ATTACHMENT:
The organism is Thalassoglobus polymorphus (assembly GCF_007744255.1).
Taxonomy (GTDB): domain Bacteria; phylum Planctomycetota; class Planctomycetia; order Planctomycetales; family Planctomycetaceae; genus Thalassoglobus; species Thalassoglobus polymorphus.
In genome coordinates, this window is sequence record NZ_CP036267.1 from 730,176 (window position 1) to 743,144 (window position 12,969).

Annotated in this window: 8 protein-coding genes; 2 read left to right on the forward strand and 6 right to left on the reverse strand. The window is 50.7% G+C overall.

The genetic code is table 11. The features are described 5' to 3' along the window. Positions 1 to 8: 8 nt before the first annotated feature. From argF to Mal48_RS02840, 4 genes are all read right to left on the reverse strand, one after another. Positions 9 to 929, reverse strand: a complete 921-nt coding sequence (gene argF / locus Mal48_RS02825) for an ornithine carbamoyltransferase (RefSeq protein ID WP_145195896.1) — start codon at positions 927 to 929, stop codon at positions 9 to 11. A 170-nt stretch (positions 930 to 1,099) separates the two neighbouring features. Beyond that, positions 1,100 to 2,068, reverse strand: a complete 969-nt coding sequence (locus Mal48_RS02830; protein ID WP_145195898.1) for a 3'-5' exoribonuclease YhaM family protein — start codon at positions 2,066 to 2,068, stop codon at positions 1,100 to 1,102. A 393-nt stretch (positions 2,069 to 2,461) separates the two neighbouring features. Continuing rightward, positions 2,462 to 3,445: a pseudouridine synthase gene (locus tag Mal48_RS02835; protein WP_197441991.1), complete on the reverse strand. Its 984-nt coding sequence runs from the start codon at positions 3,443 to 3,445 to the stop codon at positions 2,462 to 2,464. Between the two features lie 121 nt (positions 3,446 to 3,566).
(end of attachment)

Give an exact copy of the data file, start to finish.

The organism is Thalassoglobus polymorphus (assembly GCF_007744255.1).
Taxonomy (GTDB): domain Bacteria; phylum Planctomycetota; class Planctomycetia; order Planctomycetales; family Planctomycetaceae; genus Thalassoglobus; species Thalassoglobus polymorphus.
In genome coordinates, this window is sequence record NZ_CP036267.1 from 730,176 (window position 1) to 743,144 (window position 12,969).

Annotated in this window: 8 protein-coding genes; 2 read left to right on the forward strand and 6 right to left on the reverse strand. The window is 50.7% G+C overall.

The genetic code is table 11. The features are described 5' to 3' along the window. Positions 1 to 8: 8 nt before the first annotated feature. From argF to Mal48_RS02840, 4 genes are all read right to left on the reverse strand, one after another. Positions 9 to 929, reverse strand: a complete 921-nt coding sequence (gene argF / locus Mal48_RS02825) for an ornithine carbamoyltransferase (RefSeq protein ID WP_145195896.1) — start codon at positions 927 to 929, stop codon at positions 9 to 11. A 170-nt stretch (positions 930 to 1,099) separates the two neighbouring features. Beyond that, positions 1,100 to 2,068, reverse strand: a complete 969-nt coding sequence (locus Mal48_RS02830; protein ID WP_145195898.1) for a 3'-5' exoribonuclease YhaM family protein — start codon at positions 2,066 to 2,068, stop codon at positions 1,100 to 1,102. A 393-nt stretch (positions 2,069 to 2,461) separates the two neighbouring features. Continuing rightward, positions 2,462 to 3,445: a pseudouridine synthase gene (locus tag Mal48_RS02835; protein WP_197441991.1), complete on the reverse strand. Its 984-nt coding sequence runs from the start codon at positions 3,443 to 3,445 to the stop codon at positions 2,462 to 2,464. Between the two features lie 121 nt (positions 3,446 to 3,566).